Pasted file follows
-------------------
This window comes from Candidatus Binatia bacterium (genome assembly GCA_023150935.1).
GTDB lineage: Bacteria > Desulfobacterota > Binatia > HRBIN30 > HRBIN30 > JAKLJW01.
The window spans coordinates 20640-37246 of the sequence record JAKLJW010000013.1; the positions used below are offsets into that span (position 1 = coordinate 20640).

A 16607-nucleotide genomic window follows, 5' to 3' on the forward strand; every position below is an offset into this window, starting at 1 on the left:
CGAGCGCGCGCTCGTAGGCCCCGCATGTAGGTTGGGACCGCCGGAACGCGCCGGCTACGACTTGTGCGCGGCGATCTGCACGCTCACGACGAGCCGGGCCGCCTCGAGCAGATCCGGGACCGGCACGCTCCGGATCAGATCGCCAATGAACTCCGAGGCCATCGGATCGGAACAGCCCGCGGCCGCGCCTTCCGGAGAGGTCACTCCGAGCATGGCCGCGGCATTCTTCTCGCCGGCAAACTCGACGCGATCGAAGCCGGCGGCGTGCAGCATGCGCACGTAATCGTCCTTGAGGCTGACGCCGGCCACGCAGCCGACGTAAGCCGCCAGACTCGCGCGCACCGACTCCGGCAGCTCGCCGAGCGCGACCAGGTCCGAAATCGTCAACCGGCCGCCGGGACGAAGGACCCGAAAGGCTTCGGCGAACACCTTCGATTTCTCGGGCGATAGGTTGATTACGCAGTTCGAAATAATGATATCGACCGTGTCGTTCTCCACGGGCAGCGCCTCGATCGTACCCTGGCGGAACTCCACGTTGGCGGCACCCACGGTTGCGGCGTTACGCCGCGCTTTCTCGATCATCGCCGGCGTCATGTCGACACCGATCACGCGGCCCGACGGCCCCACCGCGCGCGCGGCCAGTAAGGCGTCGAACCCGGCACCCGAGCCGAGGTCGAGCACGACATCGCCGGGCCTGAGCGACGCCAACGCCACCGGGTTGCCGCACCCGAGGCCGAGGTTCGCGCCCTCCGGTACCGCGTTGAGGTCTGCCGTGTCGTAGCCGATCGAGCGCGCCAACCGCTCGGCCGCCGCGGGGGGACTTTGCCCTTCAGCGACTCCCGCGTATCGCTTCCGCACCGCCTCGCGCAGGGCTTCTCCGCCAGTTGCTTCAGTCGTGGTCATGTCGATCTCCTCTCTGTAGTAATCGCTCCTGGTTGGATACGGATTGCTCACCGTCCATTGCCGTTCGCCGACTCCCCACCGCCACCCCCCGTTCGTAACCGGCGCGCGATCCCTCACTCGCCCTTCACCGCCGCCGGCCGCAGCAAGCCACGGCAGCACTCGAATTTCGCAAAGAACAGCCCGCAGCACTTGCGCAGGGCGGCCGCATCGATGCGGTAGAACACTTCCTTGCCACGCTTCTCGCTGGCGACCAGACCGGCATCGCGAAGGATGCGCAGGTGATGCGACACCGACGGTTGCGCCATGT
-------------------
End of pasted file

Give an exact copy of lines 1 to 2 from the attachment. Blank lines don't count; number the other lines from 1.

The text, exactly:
This window comes from Candidatus Binatia bacterium (genome assembly GCA_023150935.1).
GTDB lineage: Bacteria > Desulfobacterota > Binatia > HRBIN30 > HRBIN30 > JAKLJW01.